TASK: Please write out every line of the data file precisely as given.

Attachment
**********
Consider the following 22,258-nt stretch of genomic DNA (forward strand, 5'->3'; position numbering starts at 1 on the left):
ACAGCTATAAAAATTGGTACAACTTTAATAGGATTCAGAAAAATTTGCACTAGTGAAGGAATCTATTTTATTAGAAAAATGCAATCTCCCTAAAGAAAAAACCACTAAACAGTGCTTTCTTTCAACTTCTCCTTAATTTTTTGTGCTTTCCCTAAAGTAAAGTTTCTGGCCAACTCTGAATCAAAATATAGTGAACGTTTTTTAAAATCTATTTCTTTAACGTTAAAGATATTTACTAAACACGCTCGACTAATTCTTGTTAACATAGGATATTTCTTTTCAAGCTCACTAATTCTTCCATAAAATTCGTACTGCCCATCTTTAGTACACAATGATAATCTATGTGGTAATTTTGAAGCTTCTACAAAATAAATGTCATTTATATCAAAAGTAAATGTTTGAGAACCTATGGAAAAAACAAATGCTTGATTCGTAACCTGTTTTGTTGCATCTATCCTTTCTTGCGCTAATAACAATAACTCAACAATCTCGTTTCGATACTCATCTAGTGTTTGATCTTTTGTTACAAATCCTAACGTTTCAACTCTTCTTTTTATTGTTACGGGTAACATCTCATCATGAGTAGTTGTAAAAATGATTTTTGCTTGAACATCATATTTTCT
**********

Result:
Consider the following 22,258-nt stretch of genomic DNA (forward strand, 5'->3'; position numbering starts at 1 on the left):
ACAGCTATAAAAATTGGTACAACTTTAATAGGATTCAGAAAAATTTGCACTAGTGAAGGAATCTATTTTATTAGAAAAATGCAATCTCCCTAAAGAAAAAACCACTAAACAGTGCTTTCTTTCAACTTCTCCTTAATTTTTTGTGCTTTCCCTAAAGTAAAGTTTCTGGCCAACTCTGAATCAAAATATAGTGAACGTTTTTTAAAATCTATTTCTTTAACGTTAAAGATATTTACTAAACACGCTCGACTAATTCTTGTTAACATAGGATATTTCTTTTCAAGCTCACTAATTCTTCCATAAAATTCGTACTGCCCATCTTTAGTACACAATGATAATCTATGTGGTAATTTTGAAGCTTCTACAAAATAAATGTCATTTATATCAAAAGTAAATGTTTGAGAACCTATGGAAAAAACAAATGCTTGATTCGTAACCTGTTTTGTTGCATCTATCCTTTCTTGCGCTAATAACAATAACTCAACAATCTCGTTTCGATACTCATCTAGTGTTTGATCTTTTGTTACAAATCCTAACGTTTCAACTCTTCTTTTTATTGTTACGGGTAACATCTCATCATGAGTAGTTGTAAAAATGATTTTTGCTTGAACATCATATTTTCT